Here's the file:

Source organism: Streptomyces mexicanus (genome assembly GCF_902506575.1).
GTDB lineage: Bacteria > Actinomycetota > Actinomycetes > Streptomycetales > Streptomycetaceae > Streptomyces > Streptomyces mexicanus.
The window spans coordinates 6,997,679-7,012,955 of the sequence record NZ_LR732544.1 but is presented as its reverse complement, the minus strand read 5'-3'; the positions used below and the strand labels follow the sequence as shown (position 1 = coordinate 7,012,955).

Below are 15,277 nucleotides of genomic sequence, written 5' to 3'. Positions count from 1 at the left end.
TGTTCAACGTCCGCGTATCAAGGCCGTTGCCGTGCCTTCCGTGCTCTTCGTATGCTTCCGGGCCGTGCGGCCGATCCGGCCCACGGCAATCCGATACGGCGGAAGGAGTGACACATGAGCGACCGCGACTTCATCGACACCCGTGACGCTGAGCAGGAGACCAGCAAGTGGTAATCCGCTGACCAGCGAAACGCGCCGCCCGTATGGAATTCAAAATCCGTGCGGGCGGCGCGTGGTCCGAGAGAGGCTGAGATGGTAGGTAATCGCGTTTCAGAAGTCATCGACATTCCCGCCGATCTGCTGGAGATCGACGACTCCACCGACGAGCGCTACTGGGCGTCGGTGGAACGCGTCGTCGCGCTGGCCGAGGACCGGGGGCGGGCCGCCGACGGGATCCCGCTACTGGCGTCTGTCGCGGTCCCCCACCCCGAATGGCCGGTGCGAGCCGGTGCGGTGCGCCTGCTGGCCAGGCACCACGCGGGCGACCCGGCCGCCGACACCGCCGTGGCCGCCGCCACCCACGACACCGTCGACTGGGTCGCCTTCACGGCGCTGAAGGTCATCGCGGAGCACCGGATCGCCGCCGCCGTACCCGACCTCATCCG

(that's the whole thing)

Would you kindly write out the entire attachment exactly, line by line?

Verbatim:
Source organism: Streptomyces mexicanus (genome assembly GCF_902506575.1).
GTDB lineage: Bacteria > Actinomycetota > Actinomycetes > Streptomycetales > Streptomycetaceae > Streptomyces > Streptomyces mexicanus.
The window spans coordinates 6,997,679-7,012,955 of the sequence record NZ_LR732544.1 but is presented as its reverse complement, the minus strand read 5'-3'; the positions used below and the strand labels follow the sequence as shown (position 1 = coordinate 7,012,955).

Below are 15,277 nucleotides of genomic sequence, written 5' to 3'. Positions count from 1 at the left end.
TGTTCAACGTCCGCGTATCAAGGCCGTTGCCGTGCCTTCCGTGCTCTTCGTATGCTTCCGGGCCGTGCGGCCGATCCGGCCCACGGCAATCCGATACGGCGGAAGGAGTGACACATGAGCGACCGCGACTTCATCGACACCCGTGACGCTGAGCAGGAGACCAGCAAGTGGTAATCCGCTGACCAGCGAAACGCGCCGCCCGTATGGAATTCAAAATCCGTGCGGGCGGCGCGTGGTCCGAGAGAGGCTGAGATGGTAGGTAATCGCGTTTCAGAAGTCATCGACATTCCCGCCGATCTGCTGGAGATCGACGACTCCACCGACGAGCGCTACTGGGCGTCGGTGGAACGCGTCGTCGCGCTGGCCGAGGACCGGGGGCGGGCCGCCGACGGGATCCCGCTACTGGCGTCTGTCGCGGTCCCCCACCCCGAATGGCCGGTGCGAGCCGGTGCGGTGCGCCTGCTGGCCAGGCACCACGCGGGCGACCCGGCCGCCGACACCGCCGTGGCCGCCGCCACCCACGACACCGTCGACTGGGTCGCCTTCACGGCGCTGAAGGTCATCGCGGAGCACCGGATCGCCGCCGCCGTACCCGACCTCATCCG